Pi Day is always on March 14 (3/14), but this year it’s extra special because we get two more digits because of the year (3/14/15). The day offers something for the math-lover, of course, but also for the baked-goods lover (Bake a pi pie!), the music lover (Sing some Pi Day carols!), and the parade lover (March in a pi-rade!) What about the word lover?
Pi enthusiasts have performed amazing feats of memorization, reciting the number to thousands of digits. World record holder Chao Lu has recited it to 67,890 digits without an error. But memorizing pi doesn’t have to be done through numbers—it can also be done through words. This sentence "How I wish I could calculate pi" gives you pi to seven places. Just count the number of letters in each word—3, 1, 4, 1, 5…—and you get 3.141592.
Here are some other pi sentences from the Pi Wordplay page at Wolfram Mathworld.
May I have a large container of coffee? (3.1415926)
How I want a drink, alcoholic of course, after the heavy lectures involving quantum mechanics. (3.14159265358979)
You can take that one a step further:
How I want a drink, alcoholic of course, after the heavy lectures involving quantum mechanics, and if the lectures were boring or tiring, then any odd thinking was on quartic equations again. (3.1415926535897932384626433832795)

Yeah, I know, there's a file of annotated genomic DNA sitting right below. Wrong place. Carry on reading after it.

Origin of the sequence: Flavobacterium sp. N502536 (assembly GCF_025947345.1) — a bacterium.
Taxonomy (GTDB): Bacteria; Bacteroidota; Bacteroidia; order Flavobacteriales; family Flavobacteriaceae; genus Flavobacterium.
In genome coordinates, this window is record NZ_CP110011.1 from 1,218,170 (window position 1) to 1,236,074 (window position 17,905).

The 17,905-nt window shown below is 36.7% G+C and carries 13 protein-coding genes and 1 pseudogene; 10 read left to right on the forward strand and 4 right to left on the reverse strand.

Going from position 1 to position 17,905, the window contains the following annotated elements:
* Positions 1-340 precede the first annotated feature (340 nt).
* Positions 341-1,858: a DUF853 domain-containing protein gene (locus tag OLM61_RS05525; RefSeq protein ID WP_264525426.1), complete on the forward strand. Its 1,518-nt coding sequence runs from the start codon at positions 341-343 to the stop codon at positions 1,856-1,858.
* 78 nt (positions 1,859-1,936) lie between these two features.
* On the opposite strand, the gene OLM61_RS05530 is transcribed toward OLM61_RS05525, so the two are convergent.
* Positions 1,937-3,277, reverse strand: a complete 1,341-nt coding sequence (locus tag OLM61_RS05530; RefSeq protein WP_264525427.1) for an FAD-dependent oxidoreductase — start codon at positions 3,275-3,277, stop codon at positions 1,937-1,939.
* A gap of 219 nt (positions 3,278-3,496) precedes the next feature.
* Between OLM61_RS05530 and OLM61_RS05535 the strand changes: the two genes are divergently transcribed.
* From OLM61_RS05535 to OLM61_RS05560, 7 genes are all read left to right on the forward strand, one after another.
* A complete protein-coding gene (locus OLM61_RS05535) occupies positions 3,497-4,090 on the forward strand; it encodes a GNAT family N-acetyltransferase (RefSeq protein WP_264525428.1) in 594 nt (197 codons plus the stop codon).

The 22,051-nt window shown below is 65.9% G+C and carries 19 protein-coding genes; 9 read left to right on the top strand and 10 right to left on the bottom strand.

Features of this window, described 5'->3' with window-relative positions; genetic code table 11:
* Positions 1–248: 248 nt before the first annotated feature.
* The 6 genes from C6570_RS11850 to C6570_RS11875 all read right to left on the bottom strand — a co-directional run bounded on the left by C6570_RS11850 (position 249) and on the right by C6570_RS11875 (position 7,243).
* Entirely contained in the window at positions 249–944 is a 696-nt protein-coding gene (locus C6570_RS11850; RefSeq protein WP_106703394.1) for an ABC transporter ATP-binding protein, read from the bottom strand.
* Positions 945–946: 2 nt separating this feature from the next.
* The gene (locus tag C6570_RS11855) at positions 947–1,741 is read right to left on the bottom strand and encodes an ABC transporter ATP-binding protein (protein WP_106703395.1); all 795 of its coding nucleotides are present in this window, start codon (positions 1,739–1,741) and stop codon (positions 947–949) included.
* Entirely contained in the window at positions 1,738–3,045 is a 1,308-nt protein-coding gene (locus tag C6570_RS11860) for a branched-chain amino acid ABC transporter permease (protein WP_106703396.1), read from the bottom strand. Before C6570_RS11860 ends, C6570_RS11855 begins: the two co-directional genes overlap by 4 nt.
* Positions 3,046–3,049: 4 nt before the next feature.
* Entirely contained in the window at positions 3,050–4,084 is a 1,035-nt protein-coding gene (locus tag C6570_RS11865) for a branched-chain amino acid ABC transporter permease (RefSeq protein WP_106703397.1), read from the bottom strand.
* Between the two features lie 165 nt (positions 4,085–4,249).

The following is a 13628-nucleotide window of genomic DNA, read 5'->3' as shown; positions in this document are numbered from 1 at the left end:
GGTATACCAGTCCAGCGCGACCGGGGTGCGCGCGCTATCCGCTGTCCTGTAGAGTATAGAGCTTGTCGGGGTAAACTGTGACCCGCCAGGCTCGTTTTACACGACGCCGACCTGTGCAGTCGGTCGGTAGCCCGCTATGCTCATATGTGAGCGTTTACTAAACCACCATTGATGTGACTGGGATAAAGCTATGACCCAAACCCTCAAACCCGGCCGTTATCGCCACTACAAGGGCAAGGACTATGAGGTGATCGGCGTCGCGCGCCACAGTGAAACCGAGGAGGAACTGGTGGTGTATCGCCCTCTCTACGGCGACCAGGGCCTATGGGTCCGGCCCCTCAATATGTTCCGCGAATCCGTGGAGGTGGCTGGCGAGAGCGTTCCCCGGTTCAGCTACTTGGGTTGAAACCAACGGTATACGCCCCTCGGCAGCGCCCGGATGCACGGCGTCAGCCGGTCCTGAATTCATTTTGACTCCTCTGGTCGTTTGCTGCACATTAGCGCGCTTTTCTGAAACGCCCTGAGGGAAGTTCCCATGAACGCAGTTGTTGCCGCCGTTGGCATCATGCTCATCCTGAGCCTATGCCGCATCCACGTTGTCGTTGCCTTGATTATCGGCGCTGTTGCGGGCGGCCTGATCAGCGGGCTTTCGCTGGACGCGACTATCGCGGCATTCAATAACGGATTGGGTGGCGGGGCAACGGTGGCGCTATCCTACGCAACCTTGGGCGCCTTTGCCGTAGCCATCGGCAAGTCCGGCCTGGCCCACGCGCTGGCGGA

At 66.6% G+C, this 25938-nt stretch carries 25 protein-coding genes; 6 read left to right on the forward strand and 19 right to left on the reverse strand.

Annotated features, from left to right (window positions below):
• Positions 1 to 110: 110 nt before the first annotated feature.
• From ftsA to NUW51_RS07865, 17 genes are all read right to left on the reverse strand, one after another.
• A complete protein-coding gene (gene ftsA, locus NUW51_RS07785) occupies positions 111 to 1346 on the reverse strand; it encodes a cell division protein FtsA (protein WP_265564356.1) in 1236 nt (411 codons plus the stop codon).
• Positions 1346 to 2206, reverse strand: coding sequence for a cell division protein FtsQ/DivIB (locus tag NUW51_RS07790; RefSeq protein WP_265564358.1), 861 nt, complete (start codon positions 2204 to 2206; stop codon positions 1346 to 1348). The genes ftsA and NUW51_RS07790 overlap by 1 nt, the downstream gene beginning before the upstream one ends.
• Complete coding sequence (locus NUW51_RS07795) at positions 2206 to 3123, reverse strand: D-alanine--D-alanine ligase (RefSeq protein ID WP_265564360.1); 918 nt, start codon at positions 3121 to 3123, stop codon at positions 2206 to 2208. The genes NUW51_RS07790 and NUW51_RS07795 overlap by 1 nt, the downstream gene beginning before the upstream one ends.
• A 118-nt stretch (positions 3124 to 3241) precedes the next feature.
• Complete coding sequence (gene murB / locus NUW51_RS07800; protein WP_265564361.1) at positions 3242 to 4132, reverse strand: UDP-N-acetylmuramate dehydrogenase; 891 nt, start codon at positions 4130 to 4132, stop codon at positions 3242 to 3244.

But why stop there? Sasha Volokh of the Volokh Conspiracy composed a passage that takes pi out to 167 digits. Mike Keith’s Cadaeic Cadenza takes it out to nearly 4000 digits (the last line is “I end, whispering ad infinitums").
The technique can work in other languages too. If you prefer French, there’s this:
Moi, j'aime a faire connaitre un nombre utile aux sages. (3.1415926535)
“Me, I like to teach a number useful to wise ones.”
Pi writing, also known as Pilish, is a neat trick, but it can be hard to come up with 7, 8, and 9 letter words that fit just right into a valid sentence. There are other techniques that allow more freedom of expression on the language side. Akira Haraguchi has recited pi to 100,000 digits (his feat has not yet been recognized by Guinness), and he did it by taking advantage of the structure of Japanese words, which can be broken down into strings of a limited set of syllables. The first 15 digits of pi can be captured in a four-word, fifteen-syllable sentence:
Saishi ikokuni mukosan kowakunaku.
“The wife and children have gone abroad; the husband is not scared.”
Haraguchi’s system is particularly useful and flexible because he doesn’t assign a single syllable to each numeral. Japanese has a limited but large set of syllables, about 100. He takes advantage of all of them by assigning each of the numerals 0-9 to a whole group of syllables. For example, 1 can be a, i, u, e, hi, bi, pi, an, ah, hy, hyan, bya, or byan. This way, a far larger number of words can be converted into strings of numerals. According to a 2006 article about him in The Japan Times, Haraguchi was able to memorize so much by creating “a myriad of stories and poems, including a story about the legendary 12th-century hero Minamoto no Yoshitsune and his sidekick Benkei, who was a Buddhist monk.” Not that that makes it easy. He still had to internalize his system through years of practice, and he had to remember the stories. Still, it shows there are all kinds of ways to explore the infinite mysteries of pi, and that word lovers need not be left out of the fun.